And they’re both on the defensive.

After the Tucson massacre, the NRA has a lot to answer for. The attempted assassination of Rep. Gabrielle Giffords (D-AZ), in which the congresswoman and a dozen bystanders were wounded and six others were murdered, has again focused attention on how easy it is to buy guns and use them in this country.

The NRA has managed to survive attempted and successful assassinations of presidents, horrifying school shootings and other killing sprees. Every year, nearly 100,000 Americans are shot and guns kill approximately 10,000 people, according to gun control advocates.

It’s practically a war. The NRA will yet again dig in its heels to make sure that “the guys with the guns make the rules,” as NRA head Wayne LaPierre phrased it in 2009. Support for stricter gun laws has declined from 78 percent in 1990 to only 44 percent in 2010.

The Pentagon, meanwhile, faces a similar public relations disaster. Iraq is a mess. The Taliban still controls large sections of Afghanistan. Unmanned drone attacks in Pakistan have simply disturbed the hornet’s nest.

Given all this, it would be fitting if the American people demanded cuts in military spending because of the Pentagon’s failed policies. Instead, the Pentagon faces the ax because of the overall budget deficit. The Pentagon is doing all it can to prevent the cuts. Like the NRA, the generals and majors won’t give up their guns without a fight.

President Barack Obama recently ordered the Pentagon to cut $78 billion over the next five years. This comes on top of about $100 billion that Secretary of Defense Robert Gates identified as savings that could be reinvested in “boots on the ground.”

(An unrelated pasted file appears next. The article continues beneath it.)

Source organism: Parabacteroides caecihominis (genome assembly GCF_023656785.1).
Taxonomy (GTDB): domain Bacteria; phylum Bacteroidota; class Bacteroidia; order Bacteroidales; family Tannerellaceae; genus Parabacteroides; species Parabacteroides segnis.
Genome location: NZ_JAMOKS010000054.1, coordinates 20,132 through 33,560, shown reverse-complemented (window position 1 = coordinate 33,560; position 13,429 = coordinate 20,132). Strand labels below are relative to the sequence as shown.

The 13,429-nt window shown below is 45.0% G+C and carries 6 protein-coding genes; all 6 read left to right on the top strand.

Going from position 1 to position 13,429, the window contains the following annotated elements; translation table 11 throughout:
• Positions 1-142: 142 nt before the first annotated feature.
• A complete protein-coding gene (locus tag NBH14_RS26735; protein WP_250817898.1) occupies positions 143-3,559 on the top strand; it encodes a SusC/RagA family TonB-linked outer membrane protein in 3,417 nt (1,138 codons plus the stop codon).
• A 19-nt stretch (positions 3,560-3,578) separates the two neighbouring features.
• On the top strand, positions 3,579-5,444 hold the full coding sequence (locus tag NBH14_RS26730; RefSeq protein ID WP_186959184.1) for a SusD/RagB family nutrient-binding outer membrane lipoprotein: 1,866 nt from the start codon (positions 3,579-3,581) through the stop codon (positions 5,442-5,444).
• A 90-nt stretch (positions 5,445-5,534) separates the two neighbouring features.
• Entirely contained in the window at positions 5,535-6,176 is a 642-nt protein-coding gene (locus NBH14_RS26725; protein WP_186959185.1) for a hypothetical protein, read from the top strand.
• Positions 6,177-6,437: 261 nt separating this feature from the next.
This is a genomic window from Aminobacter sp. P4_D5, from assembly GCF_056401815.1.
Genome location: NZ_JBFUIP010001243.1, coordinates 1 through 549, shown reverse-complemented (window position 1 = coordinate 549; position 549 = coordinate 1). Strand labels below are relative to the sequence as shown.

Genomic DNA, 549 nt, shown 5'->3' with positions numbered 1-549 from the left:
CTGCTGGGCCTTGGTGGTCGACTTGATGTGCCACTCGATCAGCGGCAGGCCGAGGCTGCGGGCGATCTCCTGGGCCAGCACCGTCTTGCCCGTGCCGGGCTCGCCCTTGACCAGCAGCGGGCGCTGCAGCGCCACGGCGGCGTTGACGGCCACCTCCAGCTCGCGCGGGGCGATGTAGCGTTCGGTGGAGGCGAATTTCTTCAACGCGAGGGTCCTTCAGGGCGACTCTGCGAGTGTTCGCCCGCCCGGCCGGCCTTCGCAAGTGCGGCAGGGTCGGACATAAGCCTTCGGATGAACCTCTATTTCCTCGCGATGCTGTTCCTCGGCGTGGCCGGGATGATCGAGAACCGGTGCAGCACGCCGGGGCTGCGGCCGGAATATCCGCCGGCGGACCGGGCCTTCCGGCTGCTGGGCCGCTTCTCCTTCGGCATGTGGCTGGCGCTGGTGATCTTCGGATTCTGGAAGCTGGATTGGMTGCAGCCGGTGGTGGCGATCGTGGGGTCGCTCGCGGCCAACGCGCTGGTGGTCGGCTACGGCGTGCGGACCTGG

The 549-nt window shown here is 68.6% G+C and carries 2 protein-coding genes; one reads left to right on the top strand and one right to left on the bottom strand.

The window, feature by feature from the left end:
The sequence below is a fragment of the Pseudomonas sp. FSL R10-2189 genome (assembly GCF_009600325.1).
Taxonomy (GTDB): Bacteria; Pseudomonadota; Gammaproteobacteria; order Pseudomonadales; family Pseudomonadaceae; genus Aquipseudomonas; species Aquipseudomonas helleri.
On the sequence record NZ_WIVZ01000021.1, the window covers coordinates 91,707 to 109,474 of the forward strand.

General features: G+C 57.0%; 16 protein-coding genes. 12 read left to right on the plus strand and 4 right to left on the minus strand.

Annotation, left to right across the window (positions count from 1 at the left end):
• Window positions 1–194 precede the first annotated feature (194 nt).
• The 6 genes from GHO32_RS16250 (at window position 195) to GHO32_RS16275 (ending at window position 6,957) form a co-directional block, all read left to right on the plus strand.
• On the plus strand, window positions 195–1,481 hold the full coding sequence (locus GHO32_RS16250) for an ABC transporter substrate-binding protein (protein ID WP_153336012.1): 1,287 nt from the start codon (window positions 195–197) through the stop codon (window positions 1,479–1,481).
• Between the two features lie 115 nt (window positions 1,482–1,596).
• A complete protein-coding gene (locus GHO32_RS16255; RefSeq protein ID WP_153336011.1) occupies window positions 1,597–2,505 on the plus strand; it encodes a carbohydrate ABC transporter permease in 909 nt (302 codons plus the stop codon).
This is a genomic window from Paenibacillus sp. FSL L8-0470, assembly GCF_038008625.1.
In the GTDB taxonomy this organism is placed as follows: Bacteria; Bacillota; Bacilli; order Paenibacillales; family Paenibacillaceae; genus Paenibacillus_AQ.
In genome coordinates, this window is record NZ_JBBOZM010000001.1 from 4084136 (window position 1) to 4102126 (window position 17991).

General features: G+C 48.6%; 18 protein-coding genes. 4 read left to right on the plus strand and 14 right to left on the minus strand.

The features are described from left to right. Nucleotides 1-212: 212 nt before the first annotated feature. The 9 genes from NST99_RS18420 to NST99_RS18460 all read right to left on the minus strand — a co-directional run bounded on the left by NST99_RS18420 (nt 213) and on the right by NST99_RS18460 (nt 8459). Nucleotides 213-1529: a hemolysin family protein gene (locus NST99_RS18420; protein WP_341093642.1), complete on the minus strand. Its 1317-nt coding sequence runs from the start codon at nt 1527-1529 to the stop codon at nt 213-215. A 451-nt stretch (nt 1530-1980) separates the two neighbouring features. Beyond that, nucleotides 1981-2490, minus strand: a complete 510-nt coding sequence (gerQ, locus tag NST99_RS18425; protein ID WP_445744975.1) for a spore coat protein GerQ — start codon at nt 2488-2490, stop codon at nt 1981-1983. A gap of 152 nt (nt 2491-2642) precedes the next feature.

Yet the military budget is projected to increase until at least 2015. Military contractors have dodged a bullet. In exchange for giving up a few token systems, the $100 billion of redirected savings will mean more money for other big-ticket items like missile defense systems and long-range strike bombers. To ensure that the spigot remains open, Gates has played up the alleged China threat.

Like the NRA, the Pentagon refuses to connect the dots between policies and consequences. The United States is responsible for nearly half of all global military expenditures — and yet we’re bewildered by our perennial budget deficits.

As the world’s number one arms peddler, Washington continues to push exports to the developing world — and then we’re surprised at all the conflicts that continue to burn. Our policy-makers labor under the persistent delusion that war is the answer to our foreign policy problems, and then we’re aghast that our adversaries seize on violence in return.

Through it all, the Pentagon continues to claim that it’s in the “defense” business, and that demilitarization would make us all less safe. The NRA likewise argues that gun control would only take weapons away from people who need to defend themselves. Through repetition and money, these institutions transmute such madness into conventional wisdom.

The very faint good news is that both the NRA and the Pentagon are digging in their heels because they realize they’re standing on slippery slopes. It’s our job to seize this moment of tragedies at home and abroad to push both organizations downhill. We have to stop the guys with the guns from making their deranged rules — and fast.

JOHN FEFFER, Institute for Policy Studies